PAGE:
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Autologous transplantation of fresh ovarian tissue in the ICR mice model

Wang et al. | Oct 24, 2022

Autologous transplantation of fresh ovarian tissue in the ICR mice model

In this study, we performed orthotopic auto-transplantation of fresh ovarian tissues by transplanting unilateral half ovarian tissue to the contralateral ovary in the ICR (Institute of Cancer Research) strain of outbred, heterogeneous mice to determine if the transplanted tissue could be functional. We found that the freshly transplanted mouse ovarian tissue survived and functional, as histochemical and immunofluorescence assays have shown that not only both follicles at different developing stages and corpus luteum are available, but the morphology of them are properly maintained within the transplanted tissue.

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Herbal Extracts Alter Amyloid Beta Levels in SH-SY5Y Neuroblastoma Cells

Xu et al. | Feb 25, 2020

Herbal Extracts Alter Amyloid Beta Levels in SH-SY5Y Neuroblastoma Cells

Alzheimer’s disease (AD) is a type of dementia that affects more than 5.5 million Americans, and there are no approved treatments that can delay the advancement of the disease. In this work, Xu and Mitchell test the effects of various herbal extracts (bugleweed, hops, sassafras, and white camphor) on Aβ1-40 peptide levels in human neuroblastoma cells. Their results suggest that bugleweed may have the potential to reduce Aβ1-40 levels through its anti-inflammatory properties.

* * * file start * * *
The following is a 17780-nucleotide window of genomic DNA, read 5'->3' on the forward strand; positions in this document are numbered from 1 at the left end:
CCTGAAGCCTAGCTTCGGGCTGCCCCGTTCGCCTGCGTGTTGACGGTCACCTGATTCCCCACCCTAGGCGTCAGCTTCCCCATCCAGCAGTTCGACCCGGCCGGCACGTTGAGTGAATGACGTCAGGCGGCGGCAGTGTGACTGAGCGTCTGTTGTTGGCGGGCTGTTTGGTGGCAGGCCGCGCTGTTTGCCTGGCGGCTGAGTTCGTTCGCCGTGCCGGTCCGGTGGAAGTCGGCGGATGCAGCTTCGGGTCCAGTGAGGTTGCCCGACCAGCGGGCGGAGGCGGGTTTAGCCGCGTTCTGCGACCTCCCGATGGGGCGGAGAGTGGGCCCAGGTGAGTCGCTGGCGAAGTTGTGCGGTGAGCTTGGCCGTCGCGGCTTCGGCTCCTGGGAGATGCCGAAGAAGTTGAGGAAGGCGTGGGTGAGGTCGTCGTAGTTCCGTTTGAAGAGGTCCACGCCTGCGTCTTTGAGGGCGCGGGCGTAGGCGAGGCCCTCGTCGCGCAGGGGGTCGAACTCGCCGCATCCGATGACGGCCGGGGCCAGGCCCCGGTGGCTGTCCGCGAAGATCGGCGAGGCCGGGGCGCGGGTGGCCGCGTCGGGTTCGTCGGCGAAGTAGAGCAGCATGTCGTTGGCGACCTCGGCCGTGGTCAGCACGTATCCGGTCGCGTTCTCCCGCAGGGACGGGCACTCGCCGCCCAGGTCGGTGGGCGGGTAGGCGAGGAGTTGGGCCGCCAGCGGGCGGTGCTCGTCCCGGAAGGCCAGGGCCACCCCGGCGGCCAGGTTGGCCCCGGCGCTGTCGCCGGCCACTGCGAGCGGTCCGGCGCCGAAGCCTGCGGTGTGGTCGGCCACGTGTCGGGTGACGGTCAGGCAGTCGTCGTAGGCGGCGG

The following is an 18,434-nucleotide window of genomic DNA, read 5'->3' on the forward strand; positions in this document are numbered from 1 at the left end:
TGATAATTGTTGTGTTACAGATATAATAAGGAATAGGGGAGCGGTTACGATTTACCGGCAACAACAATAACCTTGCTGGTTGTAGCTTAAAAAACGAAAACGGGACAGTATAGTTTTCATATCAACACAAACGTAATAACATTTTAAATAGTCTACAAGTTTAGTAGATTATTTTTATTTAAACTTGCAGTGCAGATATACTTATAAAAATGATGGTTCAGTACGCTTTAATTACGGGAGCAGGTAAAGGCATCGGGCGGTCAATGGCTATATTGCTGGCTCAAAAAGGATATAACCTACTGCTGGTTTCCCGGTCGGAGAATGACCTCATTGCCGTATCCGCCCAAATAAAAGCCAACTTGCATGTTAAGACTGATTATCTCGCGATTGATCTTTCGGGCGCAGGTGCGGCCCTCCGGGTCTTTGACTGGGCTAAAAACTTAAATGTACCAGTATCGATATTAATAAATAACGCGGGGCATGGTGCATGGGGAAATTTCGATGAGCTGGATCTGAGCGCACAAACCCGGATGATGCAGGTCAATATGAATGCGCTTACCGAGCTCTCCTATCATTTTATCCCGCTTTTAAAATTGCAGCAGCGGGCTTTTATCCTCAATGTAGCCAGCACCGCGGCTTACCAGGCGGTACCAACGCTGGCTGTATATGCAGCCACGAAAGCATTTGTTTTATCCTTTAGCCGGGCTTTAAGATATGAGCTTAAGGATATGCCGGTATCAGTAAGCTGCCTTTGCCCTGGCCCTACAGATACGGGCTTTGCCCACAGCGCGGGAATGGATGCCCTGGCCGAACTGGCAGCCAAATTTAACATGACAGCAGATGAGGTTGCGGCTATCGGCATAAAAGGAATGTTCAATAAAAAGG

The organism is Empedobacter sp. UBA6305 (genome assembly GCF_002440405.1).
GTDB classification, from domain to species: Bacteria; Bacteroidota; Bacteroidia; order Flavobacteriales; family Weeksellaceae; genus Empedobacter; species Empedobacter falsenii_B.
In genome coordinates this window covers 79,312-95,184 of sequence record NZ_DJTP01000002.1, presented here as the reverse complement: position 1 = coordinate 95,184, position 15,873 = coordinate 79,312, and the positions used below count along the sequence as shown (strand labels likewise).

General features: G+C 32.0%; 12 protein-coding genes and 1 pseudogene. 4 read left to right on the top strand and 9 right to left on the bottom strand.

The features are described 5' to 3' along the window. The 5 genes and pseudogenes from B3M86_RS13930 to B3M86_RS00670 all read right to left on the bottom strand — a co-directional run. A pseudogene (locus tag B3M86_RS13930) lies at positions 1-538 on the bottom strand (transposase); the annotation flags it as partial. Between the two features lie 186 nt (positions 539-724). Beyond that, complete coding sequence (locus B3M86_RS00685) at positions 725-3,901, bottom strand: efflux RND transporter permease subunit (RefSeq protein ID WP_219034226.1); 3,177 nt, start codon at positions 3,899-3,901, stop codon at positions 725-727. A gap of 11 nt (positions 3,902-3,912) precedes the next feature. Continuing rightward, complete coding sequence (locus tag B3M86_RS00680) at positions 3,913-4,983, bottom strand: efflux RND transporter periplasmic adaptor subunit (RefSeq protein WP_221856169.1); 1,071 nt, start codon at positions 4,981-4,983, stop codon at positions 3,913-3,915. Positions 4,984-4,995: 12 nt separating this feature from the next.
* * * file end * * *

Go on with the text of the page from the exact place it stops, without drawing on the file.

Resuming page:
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Colorism and the killing of unarmed African Americans by police

Hempfield et al. | Nov 08, 2021

Colorism and the killing of unarmed African Americans by police

The purpose of this study was to investigate the relationship between colorism and police killings of unarmed African American suspects. The authors collected data from the Washington Post database, which reports unarmed African American victims from 2015–2021, and found that the victims who were killed by police were darker on average than a control population of African Americans that had not encountered the police.

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Integrated Ocean Cleanup System for Sustainable and Healthy Aquatic Ecosystems

Anand et al. | Nov 14, 2020

Integrated Ocean Cleanup System for Sustainable and Healthy Aquatic Ecosystems

Oil spills are one of the most devastating events for marine life. Finding ways to clean up oil spills without the need for harsh chemicals could help decrease the negative impact of such spills. Here the authors demonstrate that using a combination of several biodegradable substances can effectively adsorb oil in seawater in a laboratory setting. They suggest further exploring the potential of such a combination as a possible alternative to commonly-used non-biodegradable substances in oil spill management.

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The Effects of Micro-Algae Characteristics on the Bioremediation Rate of Deepwater Horizon Crude Oil